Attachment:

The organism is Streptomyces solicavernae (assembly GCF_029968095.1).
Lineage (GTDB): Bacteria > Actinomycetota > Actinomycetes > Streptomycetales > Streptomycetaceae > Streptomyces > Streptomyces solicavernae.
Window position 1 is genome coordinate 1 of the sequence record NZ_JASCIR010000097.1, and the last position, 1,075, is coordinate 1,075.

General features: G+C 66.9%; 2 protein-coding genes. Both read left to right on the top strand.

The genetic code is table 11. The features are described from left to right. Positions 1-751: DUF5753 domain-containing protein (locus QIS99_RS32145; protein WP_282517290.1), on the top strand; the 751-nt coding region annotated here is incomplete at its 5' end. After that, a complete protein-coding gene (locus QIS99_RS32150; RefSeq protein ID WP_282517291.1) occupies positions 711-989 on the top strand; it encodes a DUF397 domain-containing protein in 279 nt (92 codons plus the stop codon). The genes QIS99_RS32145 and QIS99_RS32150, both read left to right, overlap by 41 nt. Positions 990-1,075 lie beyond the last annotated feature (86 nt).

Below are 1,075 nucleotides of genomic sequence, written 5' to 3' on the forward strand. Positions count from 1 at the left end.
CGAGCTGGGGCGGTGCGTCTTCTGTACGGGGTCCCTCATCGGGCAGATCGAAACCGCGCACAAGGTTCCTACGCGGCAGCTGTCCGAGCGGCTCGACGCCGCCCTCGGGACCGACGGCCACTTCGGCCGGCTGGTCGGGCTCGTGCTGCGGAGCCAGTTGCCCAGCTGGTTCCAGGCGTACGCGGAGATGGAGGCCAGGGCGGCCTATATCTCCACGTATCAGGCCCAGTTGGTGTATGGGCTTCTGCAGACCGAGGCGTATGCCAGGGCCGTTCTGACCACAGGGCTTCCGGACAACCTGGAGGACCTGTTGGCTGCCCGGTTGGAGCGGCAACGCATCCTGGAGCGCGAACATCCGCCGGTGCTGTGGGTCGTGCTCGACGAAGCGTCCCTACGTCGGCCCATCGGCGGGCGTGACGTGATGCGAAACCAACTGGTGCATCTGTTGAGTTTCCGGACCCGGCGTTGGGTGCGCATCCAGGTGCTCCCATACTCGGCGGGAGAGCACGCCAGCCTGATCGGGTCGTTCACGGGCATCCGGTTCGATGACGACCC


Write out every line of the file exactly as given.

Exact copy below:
The organism is Streptomyces solicavernae (assembly GCF_029968095.1).
Lineage (GTDB): Bacteria > Actinomycetota > Actinomycetes > Streptomycetales > Streptomycetaceae > Streptomyces > Streptomyces solicavernae.
Window position 1 is genome coordinate 1 of the sequence record NZ_JASCIR010000097.1, and the last position, 1,075, is coordinate 1,075.

General features: G+C 66.9%; 2 protein-coding genes. Both read left to right on the top strand.

The genetic code is table 11. The features are described from left to right. Positions 1-751: DUF5753 domain-containing protein (locus QIS99_RS32145; protein WP_282517290.1), on the top strand; the 751-nt coding region annotated here is incomplete at its 5' end. After that, a complete protein-coding gene (locus QIS99_RS32150; RefSeq protein ID WP_282517291.1) occupies positions 711-989 on the top strand; it encodes a DUF397 domain-containing protein in 279 nt (92 codons plus the stop codon). The genes QIS99_RS32145 and QIS99_RS32150, both read left to right, overlap by 41 nt. Positions 990-1,075 lie beyond the last annotated feature (86 nt).

Below are 1,075 nucleotides of genomic sequence, written 5' to 3' on the forward strand. Positions count from 1 at the left end.
CGAGCTGGGGCGGTGCGTCTTCTGTACGGGGTCCCTCATCGGGCAGATCGAAACCGCGCACAAGGTTCCTACGCGGCAGCTGTCCGAGCGGCTCGACGCCGCCCTCGGGACCGACGGCCACTTCGGCCGGCTGGTCGGGCTCGTGCTGCGGAGCCAGTTGCCCAGCTGGTTCCAGGCGTACGCGGAGATGGAGGCCAGGGCGGCCTATATCTCCACGTATCAGGCCCAGTTGGTGTATGGGCTTCTGCAGACCGAGGCGTATGCCAGGGCCGTTCTGACCACAGGGCTTCCGGACAACCTGGAGGACCTGTTGGCTGCCCGGTTGGAGCGGCAACGCATCCTGGAGCGCGAACATCCGCCGGTGCTGTGGGTCGTGCTCGACGAAGCGTCCCTACGTCGGCCCATCGGCGGGCGTGACGTGATGCGAAACCAACTGGTGCATCTGTTGAGTTTCCGGACCCGGCGTTGGGTGCGCATCCAGGTGCTCCCATACTCGGCGGGAGAGCACGCCAGCCTGATCGGGTCGTTCACGGGCATCCGGTTCGATGACGACCC